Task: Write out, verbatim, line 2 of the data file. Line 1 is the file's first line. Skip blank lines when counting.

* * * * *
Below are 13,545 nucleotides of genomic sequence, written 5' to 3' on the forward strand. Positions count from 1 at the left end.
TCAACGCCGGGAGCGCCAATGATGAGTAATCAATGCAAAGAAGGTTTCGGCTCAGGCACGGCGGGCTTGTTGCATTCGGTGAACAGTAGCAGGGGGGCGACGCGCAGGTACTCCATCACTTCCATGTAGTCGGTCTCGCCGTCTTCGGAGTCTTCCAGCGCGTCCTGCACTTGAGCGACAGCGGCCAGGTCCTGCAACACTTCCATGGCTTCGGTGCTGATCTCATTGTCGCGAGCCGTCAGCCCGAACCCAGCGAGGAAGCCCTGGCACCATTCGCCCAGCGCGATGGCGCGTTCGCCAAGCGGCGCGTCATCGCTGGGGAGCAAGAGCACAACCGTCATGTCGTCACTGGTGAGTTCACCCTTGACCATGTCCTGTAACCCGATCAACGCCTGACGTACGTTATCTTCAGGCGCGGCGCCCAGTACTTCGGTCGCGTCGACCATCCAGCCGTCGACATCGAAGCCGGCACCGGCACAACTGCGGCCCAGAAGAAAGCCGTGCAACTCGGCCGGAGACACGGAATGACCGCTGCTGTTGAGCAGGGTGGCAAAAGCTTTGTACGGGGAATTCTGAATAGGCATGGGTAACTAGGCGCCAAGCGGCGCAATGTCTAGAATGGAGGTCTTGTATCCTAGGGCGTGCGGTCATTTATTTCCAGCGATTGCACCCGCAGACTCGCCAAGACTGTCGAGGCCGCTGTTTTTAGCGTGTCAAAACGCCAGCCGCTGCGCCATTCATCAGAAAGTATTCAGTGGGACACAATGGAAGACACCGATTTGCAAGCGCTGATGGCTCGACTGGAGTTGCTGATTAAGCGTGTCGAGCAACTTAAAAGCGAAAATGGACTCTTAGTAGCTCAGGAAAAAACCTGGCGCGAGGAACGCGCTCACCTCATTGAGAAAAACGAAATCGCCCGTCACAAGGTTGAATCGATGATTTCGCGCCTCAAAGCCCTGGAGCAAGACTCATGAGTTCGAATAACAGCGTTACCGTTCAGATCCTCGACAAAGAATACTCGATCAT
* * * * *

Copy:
TCAACGCCGGGAGCGCCAATGATGAGTAATCAATGCAAAGAAGGTTTCGGCTCAGGCACGGCGGGCTTGTTGCATTCGGTGAACAGTAGCAGGGGGGCGACGCGCAGGTACTCCATCACTTCCATGTAGTCGGTCTCGCCGTCTTCGGAGTCTTCCAGCGCGTCCTGCACTTGAGCGACAGCGGCCAGGTCCTGCAACACTTCCATGGCTTCGGTGCTGATCTCATTGTCGCGAGCCGTCAGCCCGAACCCAGCGAGGAAGCCCTGGCACCATTCGCCCAGCGCGATGGCGCGTTCGCCAAGCGGCGCGTCATCGCTGGGGAGCAAGAGCACAACCGTCATGTCGTCACTGGTGAGTTCACCCTTGACCATGTCCTGTAACCCGATCAACGCCTGACGTACGTTATCTTCAGGCGCGGCGCCCAGTACTTCGGTCGCGTCGACCATCCAGCCGTCGACATCGAAGCCGGCACCGGCACAACTGCGGCCCAGAAGAAAGCCGTGCAACTCGGCCGGAGACACGGAATGACCGCTGCTGTTGAGCAGGGTGGCAAAAGCTTTGTACGGGGAATTCTGAATAGGCATGGGTAACTAGGCGCCAAGCGGCGCAATGTCTAGAATGGAGGTCTTGTATCCTAGGGCGTGCGGTCATTTATTTCCAGCGATTGCACCCGCAGACTCGCCAAGACTGTCGAGGCCGCTGTTTTTAGCGTGTCAAAACGCCAGCCGCTGCGCCATTCATCAGAAAGTATTCAGTGGGACACAATGGAAGACACCGATTTGCAAGCGCTGATGGCTCGACTGGAGTTGCTGATTAAGCGTGTCGAGCAACTTAAAAGCGAAAATGGACTCTTAGTAGCTCAGGAAAAAACCTGGCGCGAGGAACGCGCTCACCTCATTGAGAAAAACGAAATCGCCCGTCACAAGGTTGAATCGATGATTTCGCGCCTCAAAGCCCTGGAGCAAGACTCATGAGTTCGAATAACAGCGTTACCGTTCAGATCCTCGACAAAGAATACTCGATCAT